Tyk2 signaling is shared by both type I and III IFNs and its altered expression as well as some Tyk2 genetic variants have been implicated in the pathogenesis of numerous autoimmune diseases such as rheumatoid arthritis, systemic lupus erythematosus, multiple sclerosis, diabetes, ulcerative colitis and Crohn's disease [33]. Furthermore, lower Tyk2 expression levels were observed in HCV subgenomic replicon cell-lines unable to respond to IFNλ [34]. On the other hand, HCV Core reduced the phosphorylation levels of Tyk2 and Jak1, limiting the response to IFN-α [35]. Interestingly, rs280519 G allele was related to severe NIA grade in CHC patients in this study. Although this SNP does not cause an amino acid variant, its location in the splice site of the intronic region of TYK2 makes this SNP of particular interest for transcriptional regulation. Four SNPs were found in linkage disequilibrium with rs280519 in the last data released by The 1000 Genomes Project (Phase 3 [31]), all of them located at intron regions except for rs280497 whose G allele seems to affect a transcriptional binding site at promoter flaking region (data from Ensembl [36,37]). In addition, TYK2 is located at Chromosome 19 and surrounded by genes involved in key immune processes such as ICAM (S1 Fig from SNAP [38]). Those findings highlight the importance of developing an in depth functional study focused on elucidating the prognostic potential of rs280519 or the linked SNPs for the progression of CHC and other inflammatory pathologies.

Further validation of the above described genetic signature may entail a great interest for accurate prediction of CHC patients with higher risk of CHC progression, with special attention to the unexpected elevated occurrence/recurrence of hepatic and extrahepatic manifestations related to current IFN-free based therapies.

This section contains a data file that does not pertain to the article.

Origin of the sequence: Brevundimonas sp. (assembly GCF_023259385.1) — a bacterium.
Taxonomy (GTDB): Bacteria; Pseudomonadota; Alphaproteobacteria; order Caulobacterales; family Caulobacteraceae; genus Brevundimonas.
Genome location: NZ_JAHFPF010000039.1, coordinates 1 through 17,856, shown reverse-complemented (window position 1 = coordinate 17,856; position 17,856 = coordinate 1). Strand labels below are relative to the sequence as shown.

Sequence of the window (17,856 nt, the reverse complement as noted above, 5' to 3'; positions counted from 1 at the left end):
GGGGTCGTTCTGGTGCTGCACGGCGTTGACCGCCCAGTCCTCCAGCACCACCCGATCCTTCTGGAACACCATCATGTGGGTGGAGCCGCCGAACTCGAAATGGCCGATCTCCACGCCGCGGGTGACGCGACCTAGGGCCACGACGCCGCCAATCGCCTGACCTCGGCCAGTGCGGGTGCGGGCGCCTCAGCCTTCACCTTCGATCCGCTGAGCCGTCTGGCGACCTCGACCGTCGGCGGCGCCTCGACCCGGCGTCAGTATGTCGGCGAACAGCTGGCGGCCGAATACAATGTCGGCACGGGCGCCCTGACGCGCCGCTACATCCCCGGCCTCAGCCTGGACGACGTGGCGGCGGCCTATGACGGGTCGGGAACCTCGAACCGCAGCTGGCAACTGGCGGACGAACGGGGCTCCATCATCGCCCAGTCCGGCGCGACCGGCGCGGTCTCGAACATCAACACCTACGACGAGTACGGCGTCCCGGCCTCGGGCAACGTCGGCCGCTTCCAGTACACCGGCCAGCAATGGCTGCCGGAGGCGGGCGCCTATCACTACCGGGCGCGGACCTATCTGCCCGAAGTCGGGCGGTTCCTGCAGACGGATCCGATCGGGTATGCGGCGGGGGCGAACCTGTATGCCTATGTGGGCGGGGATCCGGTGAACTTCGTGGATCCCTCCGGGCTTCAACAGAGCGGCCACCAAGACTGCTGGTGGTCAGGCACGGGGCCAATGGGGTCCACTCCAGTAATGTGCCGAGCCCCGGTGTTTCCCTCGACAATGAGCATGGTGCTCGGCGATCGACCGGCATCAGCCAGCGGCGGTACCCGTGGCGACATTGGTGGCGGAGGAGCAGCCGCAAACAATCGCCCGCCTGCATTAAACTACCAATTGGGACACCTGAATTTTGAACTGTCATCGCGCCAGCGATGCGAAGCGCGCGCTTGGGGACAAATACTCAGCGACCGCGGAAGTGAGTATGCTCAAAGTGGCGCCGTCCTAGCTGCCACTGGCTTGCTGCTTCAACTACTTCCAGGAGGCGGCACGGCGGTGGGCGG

Supporting information

S1 Table. Genotyped SNPs, location and SNPs in linkage disequilibrium with an r2>0.8 in the CEU population.

https://doi.org/10.1371/journal.pone.0180927.s001

(DOCX)

S2 Table. Genotypic distribution of the analyzed SPNs in the overall population of CHC patients and stratified by necroinflammatory activity grade.

https://doi.org/10.1371/journal.pone.0180927.s002

(DOCX)

S3 Table. Distribution of main clinical variables among TYK2 rs280519 and RNASEL rs3738579 genotypes.

https://doi.org/10.1371/journal.pone.0180927.s003

(DOCX)

S4 Table. Variants linked to TYK2 rs280519 and RNASEL rs3738579.

https://doi.org/10.1371/journal.pone.0180927.s004

(DOCX)

S1 Fig. TYK2 rs280519 linkage disequilibrium plot.

Linkage disequilibrium plot of rs280519 was generated by using the SNP Annotation and Proxy Search tool (SNAP, version 2.2, Broad Institute [38]). Plot was generated under the following conditions: 1000 Genomes Pilot 1 dataset, CEU population panel, r2 threshold = 0.8 and distance limit 500kb.

https://doi.org/10.1371/journal.pone.0180927.s005

(PDF)

Acknowledgments

The authors wish to thank each of the patients who generously consented to participate. The authors also thank PhD. Manuel Gómez Gutierrez for his careful language assistance.